Stereotactic radiation also doubled the time patients lived without cancer growth. Progression-free survival was 12 months (95% CI: 6.9, 30 months) in the stereotactic radiation arm, compared to six months (95% CI: 3.4, 7.1 months) for those who received standard radiation therapy (p=0.001). “We were surprised and quite pleased. We didn’t expect survival benefit to be quite so long for patients with metastatic disease,” says Palma.
Being treated with stereotactic radiation resulted in more negative side effects than standard treatments. Just 9 percent of patients who received standard treatments experienced serious adverse events (grade 2 or higher), while 30% of those in the SABR arm did (p=0.022). The most common negative side effects were fatigue (n=10), dyspnea, or difficulty breathing (n=9), muscle and joint pain (n=7), bone pain (n=6) or pain not otherwise specified (n=7). Three patients in the experimental arm died due to adverse events—one from a pulmonary abscess and one from subdural hemorrhage after surgery to repair a SABR-related perforated gastric ulcer and one from radiation pneumonitis. While such events can occur with standard radiation therapy, they are rare.
“Stereotactic radiation therapy needs to be delivered carefully and by an experienced team, and there is a small risk of very serious side effects, as well as mortality. But overall, for patients whose cancers have spread, and who are not expected to survive otherwise, the overall survival benefit of SABR appear to outweigh these risks,” says Palma.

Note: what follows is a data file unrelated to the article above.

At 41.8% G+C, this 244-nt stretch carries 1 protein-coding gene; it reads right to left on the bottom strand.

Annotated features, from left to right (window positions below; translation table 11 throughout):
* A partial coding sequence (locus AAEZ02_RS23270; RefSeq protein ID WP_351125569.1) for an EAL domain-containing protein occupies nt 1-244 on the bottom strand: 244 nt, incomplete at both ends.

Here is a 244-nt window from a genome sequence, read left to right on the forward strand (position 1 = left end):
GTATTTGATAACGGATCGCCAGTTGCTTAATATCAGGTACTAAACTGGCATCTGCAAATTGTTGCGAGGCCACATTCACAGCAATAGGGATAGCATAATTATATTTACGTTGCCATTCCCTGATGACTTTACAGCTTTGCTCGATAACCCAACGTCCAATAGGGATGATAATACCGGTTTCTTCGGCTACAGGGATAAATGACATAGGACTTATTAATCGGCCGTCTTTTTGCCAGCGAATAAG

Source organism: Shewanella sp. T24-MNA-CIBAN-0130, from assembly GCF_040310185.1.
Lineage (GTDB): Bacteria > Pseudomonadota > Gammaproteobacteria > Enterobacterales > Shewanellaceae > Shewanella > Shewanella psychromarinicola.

There were no differences between the two treatment arms in quality of life measures, however. Scores on the Functional Assessment of Cancer Therapy: General (FACT-G) questionnaire at six months following treatment were similarly high for both patient groups (82.5 for SABR vs. 82.6 for standard therapy, p=0.992). Patients also reported similar quality of life outcomes on the physical, social, functional and emotional FACT-G subscales (all p>0.4).
In some cases, patients developed additional lesions during the trial. When this happened, notes Palma, the additional tumors could sometimes be successfully ablated. Because they could successfully treat a greater number of sites in these patients, the research team is now planning a follow-up study that will enroll patients with up to 10 metastatic lesions, called SABR-COMET-10.
Nearly half (46%) of the patients treated with stereotactic radiation were still alive after five years, compared to 24% in the control group, says Palma—a result that he believes will encourage physicians to consider SABR as a treatment option. “At the very least, physicians should be considering this as a treatment option for their patients.”
“Stereotactic radiation therapy can increase how long these patients live and how long they live without their cancer coming back, and it doesn’t seem to have a detrimental impact on their quality of life,” Palma adds.